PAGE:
I recently watched an amateur video about DIY captions. The fellow who made it was earnest, trying to make it easy for the average person to create captions, and I'm sure he meant well. But then he said that although they wouldn't be perfect, they'd be "good enough."
Granted, he was referring to fansubbing movies (which is a topic for another time), but I get the sense that this is a common attitude of the hearing world towards captioning for the accessibility purposes. Would blue and purple traffic lights be good enough? How about food with just a bit of salmonella? I know I wouldn't want to buy a tire with a slow leak.
Captions are used by the Deaf, deaf and hard of hearing (Deaf/HoH), second-language learners, university students as study aids, people in sound-sensitive environments, and many other folks.
Many countries, provinces and states have legislated that media must provide video material that is accessible and that captioning be of excellent quality. It's not optional. But very rarely do I see closed captions that meet the required standards.*
Some producers of video rely on automated captioning services or, if they have "the budget for it," a closed-captioning provider. But the latter do not have trained professionals copy editing the files and/or they often don't understand the specialized editing required to meet the accessibility standards needed for users. Anybody can transcribe audio. But caption text has to be rendered readable by humans in 2-second chunks. And by readable, I mean comprehensible so that the entire video context is taken in with ease and appreciation for the content. But that's not what’s getting churned out. (See my opinion about video-on-demand services here.)
I'm tired of "good enough." I'm frustrated by reading about craptions being doled out to the Deaf/HoH. I'm fed up with empty promises about the delivery of accessibility.
When are the Deaf/HoH going to get the quality of captioning they're legally (and morally) entitled to? Why is "good enough" the status quo?
I've written many articles and posts about why captions and subtitles require not just proofreading but copy editing, just as the printed word does. (You can read them here to learn more about the nuts and bolts.) But I'm increasingly interested in making some noise about cranking up the demand for #NoMoreCraptions! As someone who appreciates closed captions (and may later need them more), I am no longer willing to let this slide.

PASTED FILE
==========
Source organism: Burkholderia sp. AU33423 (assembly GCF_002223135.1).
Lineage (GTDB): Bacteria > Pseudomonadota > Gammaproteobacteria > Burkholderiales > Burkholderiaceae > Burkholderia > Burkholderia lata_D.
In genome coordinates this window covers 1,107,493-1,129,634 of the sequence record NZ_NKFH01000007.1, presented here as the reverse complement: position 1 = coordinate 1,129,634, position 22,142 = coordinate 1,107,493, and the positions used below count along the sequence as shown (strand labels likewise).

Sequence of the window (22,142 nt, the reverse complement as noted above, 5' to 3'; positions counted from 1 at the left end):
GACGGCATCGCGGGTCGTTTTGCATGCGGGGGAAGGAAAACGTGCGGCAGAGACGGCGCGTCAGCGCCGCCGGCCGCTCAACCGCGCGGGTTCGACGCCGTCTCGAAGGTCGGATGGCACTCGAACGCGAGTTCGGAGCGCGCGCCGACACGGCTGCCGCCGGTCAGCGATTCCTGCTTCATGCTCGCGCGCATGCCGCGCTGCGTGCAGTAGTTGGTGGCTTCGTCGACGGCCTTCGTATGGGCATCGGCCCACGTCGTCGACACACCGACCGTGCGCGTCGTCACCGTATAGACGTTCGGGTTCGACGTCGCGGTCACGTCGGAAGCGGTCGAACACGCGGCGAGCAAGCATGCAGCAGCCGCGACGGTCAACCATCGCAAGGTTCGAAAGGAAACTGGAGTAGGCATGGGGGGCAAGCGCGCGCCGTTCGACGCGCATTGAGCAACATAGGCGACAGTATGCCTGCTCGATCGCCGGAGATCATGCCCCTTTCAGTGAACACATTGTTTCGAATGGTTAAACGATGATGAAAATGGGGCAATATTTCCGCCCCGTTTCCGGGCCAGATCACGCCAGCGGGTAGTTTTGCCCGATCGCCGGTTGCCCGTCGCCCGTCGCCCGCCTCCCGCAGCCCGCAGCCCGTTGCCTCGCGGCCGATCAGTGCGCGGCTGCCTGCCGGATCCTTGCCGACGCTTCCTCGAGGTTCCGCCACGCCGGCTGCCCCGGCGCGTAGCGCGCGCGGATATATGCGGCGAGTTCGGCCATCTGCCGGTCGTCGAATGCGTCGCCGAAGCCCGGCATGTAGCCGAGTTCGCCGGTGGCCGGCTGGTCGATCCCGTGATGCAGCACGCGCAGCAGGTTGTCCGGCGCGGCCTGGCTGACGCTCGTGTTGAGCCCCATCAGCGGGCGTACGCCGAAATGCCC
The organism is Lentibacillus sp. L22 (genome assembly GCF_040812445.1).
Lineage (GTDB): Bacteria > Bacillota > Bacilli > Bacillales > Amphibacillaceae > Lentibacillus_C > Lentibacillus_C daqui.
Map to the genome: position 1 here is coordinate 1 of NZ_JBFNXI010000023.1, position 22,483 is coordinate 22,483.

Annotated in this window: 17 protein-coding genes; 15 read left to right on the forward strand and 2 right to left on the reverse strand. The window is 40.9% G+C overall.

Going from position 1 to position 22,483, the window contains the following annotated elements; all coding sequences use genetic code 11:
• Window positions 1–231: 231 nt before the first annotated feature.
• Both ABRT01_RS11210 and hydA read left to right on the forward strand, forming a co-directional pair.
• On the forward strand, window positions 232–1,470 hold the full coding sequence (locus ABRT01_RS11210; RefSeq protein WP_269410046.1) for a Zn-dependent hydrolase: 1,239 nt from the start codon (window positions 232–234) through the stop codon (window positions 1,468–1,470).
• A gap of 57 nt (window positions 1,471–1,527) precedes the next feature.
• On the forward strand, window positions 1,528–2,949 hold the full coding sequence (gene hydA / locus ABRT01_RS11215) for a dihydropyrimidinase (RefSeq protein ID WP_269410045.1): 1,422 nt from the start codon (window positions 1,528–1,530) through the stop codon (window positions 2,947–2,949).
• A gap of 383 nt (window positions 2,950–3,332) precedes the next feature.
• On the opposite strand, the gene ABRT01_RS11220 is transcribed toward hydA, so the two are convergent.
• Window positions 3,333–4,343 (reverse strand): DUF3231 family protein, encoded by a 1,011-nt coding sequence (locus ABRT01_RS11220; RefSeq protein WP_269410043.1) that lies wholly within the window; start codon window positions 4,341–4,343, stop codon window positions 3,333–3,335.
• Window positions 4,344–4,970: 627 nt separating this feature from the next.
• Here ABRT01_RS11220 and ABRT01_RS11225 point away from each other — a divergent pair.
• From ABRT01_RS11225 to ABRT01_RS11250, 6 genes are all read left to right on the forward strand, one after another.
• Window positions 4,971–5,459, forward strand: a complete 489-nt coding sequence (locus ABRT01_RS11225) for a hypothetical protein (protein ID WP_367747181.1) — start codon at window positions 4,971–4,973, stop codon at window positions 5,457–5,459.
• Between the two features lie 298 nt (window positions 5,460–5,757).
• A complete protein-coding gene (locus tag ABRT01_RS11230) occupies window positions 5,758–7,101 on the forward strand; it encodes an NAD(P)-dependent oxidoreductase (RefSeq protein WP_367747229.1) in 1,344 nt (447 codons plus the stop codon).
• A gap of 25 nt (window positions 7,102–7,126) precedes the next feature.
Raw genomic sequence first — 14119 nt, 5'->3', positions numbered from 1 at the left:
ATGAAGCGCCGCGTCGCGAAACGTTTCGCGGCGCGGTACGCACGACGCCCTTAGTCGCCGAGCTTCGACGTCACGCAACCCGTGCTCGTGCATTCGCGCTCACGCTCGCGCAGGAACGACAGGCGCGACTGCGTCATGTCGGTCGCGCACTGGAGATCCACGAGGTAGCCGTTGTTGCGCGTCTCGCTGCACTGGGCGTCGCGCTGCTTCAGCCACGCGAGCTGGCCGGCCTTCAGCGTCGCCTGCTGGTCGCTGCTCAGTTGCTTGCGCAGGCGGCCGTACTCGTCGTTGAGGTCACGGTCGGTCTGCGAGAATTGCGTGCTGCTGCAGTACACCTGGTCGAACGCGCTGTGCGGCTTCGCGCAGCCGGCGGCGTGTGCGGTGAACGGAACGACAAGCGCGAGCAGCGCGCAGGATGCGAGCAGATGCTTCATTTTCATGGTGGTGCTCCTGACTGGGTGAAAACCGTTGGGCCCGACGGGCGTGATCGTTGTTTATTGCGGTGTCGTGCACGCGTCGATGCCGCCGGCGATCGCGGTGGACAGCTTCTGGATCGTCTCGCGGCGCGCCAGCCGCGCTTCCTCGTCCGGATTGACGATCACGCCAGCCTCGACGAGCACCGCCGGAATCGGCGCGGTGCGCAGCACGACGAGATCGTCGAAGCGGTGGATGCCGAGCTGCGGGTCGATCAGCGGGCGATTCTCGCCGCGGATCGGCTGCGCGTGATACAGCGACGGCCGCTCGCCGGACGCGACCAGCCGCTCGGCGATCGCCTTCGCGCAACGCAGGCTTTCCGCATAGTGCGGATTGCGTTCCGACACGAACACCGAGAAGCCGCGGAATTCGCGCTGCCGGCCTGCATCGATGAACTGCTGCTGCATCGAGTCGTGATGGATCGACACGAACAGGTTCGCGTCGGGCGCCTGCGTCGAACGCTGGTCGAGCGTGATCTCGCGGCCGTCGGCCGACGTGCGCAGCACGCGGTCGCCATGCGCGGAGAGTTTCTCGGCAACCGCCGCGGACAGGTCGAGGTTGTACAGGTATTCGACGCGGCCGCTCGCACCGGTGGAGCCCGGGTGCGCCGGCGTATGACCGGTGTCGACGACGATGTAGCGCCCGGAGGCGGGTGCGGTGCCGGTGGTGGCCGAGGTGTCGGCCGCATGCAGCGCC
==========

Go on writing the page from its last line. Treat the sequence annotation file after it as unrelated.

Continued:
“Captioning should not look like throwing magnetic letters on a fridge.”**
And yet, that's what the CC setting on our screens usually generates because (seemingly) providers don't think the Deaf/HoH are worth the expense of creating high-quality, copy-edited captions. Like other areas being bandaided because of a lack of enforcement or true dedication to creating accessibility (e.g. the wonderful but shamefully needed food banks, Stopgap Foundation, etc.), unedited captions are generally of such poor quality that they're useless and watching TV, movies, etc. is often given up on.** And saying there isn't money for quality captioning comes from an outlook of discrimination.
It's also uninformed. Budgeting for this aspect of production and distribution does not have to be expensive. If absolutely necessary, fine—use automated captioning in some form of AVR (automatic voice recognition). But then turn the rough copy over to a professional to be perfected. It's like writers who say they can't afford any professional editing or proofreading but then complain that no one bought their book: if its content isn't edited properly, readers aren't going to want to slog through it.
Until governments enforce the standards they've promised on paper so that the digital files are accompanied by high-quality captioning, they're short-changing the Deaf/HoH of their right to a huge part of full engagement in modern cultural content.
I'm not. . .er. . .crapping on the DIYer per se. I'm saying his comment is exemplary of the attitude society has towards people needing captioning: if you're not a hearing person, you can just make do with good enough. (And that's audism.)
*Canada's 2016 CRTC policy can be found here.
**Unattributed comments from CRTC 2008 Stakeholder Consultations on Accessibility Issues for Persons with Disabilities.